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Lawyer X Melbourne gangland
Tony Mokbel, one of the criminals affected by the Lawyer X scandal (Image: AAP: Julian Smith)

When news of the Melbourne gangland High Court case hit the news last week, someone, on deep background, commented that it would be like a bomb going off. “A nuclear bomb,” they added.

They weren’t wrong. The case, which has been wending its way through the court system for years, has revealed that for four years, from 2005 to 2009, a leading Melbourne criminal barrister representing a slew of Melbourne gangland figures, was also acting as a police informant.

A registered police informant. Informer 3838. In subsequent IBAC hearings she became known as “Lawyer X”. In a long letter of hers to the police, published in The Age, she claims to have spoken to her police handlers every day for four years, generating 5500 Information Reports.

She claims to have provided evidence that was essential to the convictions of the Mokbels, Rob Karam and others associated with vast ecstasy importing; Faruk Orman, convicted of murdering hitman Victor Peirce, and more. Others say that her claims are vastly overstated; that her information wasn’t essential.

Informer 3838’s name is still unable to be published for legal reasons, though everyone in Melbourne even tangentially connected with the law, media etc, knows who she is. Anyone using the information in her published letter to The Age — such as her having a stroke in 2004 — can work out who she is. And of course the criminals inside and outside of prison sure as hell know who she is. So why isn’t her name circulating?

Lawyer X is the daughter of a distinguished Melbourne family — ultra-establishment — in both law and government. Her extraordinary life shows how entwined the legal profession and Melbourne gangland became, as the wars intensified and cases spent years going through the courts.

The Melbourne gangland wars of 2001-2009 were the final stage of a long process of the decomposition of organised crime that began in the 1980s. The small-time empires were taken over by the big money from new drugs. Gangsters’ kids wanted bigger action. A series of police shootings in the ’80s conveniently removed some people, not others. Then in the ’90s, the creation of Crown casino gave crims their own money-laundromat, cash-chips-cash.

Gangland became chic. Barristers, hitherto having some separation from their clients, got sucked into the glamour. The worlds commingled in Carlton; Lygon Street being a sort of open-air headquarters.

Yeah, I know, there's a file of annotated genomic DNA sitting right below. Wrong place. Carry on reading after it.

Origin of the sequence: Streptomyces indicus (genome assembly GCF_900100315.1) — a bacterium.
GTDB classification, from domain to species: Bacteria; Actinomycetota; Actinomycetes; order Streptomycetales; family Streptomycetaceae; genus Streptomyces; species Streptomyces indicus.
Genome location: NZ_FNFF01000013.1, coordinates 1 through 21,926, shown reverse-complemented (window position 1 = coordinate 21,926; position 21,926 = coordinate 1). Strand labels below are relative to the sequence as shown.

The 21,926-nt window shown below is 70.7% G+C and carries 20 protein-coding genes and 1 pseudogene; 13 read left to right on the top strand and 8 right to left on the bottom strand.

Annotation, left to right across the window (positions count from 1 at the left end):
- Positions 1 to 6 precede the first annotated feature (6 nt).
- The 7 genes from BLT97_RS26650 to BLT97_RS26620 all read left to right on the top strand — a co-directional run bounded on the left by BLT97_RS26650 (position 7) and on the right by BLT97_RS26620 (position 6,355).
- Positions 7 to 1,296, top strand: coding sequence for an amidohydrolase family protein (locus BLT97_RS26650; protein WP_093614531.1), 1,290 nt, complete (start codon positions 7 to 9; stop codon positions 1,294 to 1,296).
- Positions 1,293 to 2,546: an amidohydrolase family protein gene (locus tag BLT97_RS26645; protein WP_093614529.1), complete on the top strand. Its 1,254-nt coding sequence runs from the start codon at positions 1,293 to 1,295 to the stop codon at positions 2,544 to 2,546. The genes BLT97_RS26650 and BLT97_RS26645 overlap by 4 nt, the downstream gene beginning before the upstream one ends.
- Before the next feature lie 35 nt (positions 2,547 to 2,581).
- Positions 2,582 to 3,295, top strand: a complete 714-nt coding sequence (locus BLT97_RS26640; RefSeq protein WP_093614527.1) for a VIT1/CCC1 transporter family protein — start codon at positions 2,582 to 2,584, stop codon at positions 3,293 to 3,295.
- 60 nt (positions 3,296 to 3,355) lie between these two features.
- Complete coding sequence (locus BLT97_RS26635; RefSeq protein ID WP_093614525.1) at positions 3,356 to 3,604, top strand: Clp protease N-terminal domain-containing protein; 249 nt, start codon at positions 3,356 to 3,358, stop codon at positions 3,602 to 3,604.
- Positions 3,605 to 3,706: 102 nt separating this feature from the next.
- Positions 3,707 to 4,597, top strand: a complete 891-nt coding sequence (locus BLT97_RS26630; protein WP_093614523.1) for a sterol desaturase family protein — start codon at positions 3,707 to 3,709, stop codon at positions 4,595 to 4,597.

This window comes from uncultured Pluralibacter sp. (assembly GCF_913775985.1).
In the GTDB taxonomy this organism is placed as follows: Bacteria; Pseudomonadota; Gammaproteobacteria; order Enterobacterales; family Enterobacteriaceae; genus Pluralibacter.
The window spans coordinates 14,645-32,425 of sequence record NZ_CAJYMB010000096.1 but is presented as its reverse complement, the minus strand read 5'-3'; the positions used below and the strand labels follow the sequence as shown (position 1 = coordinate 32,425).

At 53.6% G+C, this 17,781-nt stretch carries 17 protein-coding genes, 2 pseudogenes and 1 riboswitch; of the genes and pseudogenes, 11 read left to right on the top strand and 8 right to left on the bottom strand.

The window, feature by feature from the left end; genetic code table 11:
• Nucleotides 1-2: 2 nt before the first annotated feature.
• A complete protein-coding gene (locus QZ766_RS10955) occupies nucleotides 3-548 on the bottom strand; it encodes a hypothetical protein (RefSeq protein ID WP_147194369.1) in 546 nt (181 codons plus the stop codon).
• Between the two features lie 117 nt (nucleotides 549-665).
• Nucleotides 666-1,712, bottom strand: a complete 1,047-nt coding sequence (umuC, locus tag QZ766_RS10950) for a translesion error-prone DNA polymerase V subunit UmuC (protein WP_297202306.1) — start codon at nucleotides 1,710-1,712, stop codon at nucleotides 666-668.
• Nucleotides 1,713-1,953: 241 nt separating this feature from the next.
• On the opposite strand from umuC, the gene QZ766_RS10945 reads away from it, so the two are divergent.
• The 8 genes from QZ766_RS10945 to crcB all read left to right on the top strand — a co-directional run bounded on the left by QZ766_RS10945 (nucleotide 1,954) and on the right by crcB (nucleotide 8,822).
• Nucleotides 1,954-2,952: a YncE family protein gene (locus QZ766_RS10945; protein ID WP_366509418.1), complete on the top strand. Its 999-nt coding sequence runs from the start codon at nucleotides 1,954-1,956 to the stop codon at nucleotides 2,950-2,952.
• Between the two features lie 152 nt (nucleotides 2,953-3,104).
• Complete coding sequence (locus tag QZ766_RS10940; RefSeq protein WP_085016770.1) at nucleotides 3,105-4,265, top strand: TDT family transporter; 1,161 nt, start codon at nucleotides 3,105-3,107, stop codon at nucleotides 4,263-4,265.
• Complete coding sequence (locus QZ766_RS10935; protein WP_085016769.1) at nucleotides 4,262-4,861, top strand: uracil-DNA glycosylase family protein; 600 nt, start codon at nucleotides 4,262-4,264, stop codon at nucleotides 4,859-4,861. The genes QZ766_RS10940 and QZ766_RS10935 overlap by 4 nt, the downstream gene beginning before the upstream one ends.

Lawyer X/Informer 3838 came up through all of that. Part of the Melbourne uni college establishment, deep in student politics and media, she had a brush with the law even before she got her degree as her sharehouse was raided for dealing speed. 

She was not prosecuted or convicted, became a lawyer, and quickly went to the bar. She was in the gangland stuff right from the start, hanging out with her clients, as cops tried to hold murderers on lesser charges, meaning an almost continuous relationship with their lawyers. Barrister Andrew Fraser went to prison for a not-small stretch for smuggling cocaine. Barrister Zarah Garde-Wilson had a relationship with her client Lewis Caine. Lawyers ended up dead in Brunswick gutters.

Lawyer X/Informer 3838 says she started talking informally to police from 2004, after finding herself a witness to the discussion of crimes in commission. Lawyers are allowed to break confidentiality to report such, of course. But they’re also meant to finish relations with the client in question. The police transitioned her to full informer status. She stayed on, deep in gangland, as a lawyer of choice, for another four years. All of this, as the High Court noted, is “unprecedented”.

What were the police, and their lawyers, thinking? Presumably, that they could chop the informer process up ultra-fine, and avoid actual perversion of the course of justice. This seems an absurd judgement, but it was an absurd time. The pressure to wind up the gangland wars was immense. Lawyer X says she was moved by “the frustration” of being aware of serious offences “all being committed without any serious inroads being made by police”.

By her own account she is now out of the profession, friendless, depressed, anxious and traumatised. The $3 million awarded in compensation may help with some of that. But now of course the whole edifice built on her conduct may come down, and some of her former clients/informees may be getting out. She has been advised to go into witness protection. She has refused to do so.

What a story. What a story. What a film/series it will make. That will get Lawyer X a bit more cash she will undoubtably need. If it does, she should probably put it in a couple of trusts, and get her affairs in order.

Peter Fray

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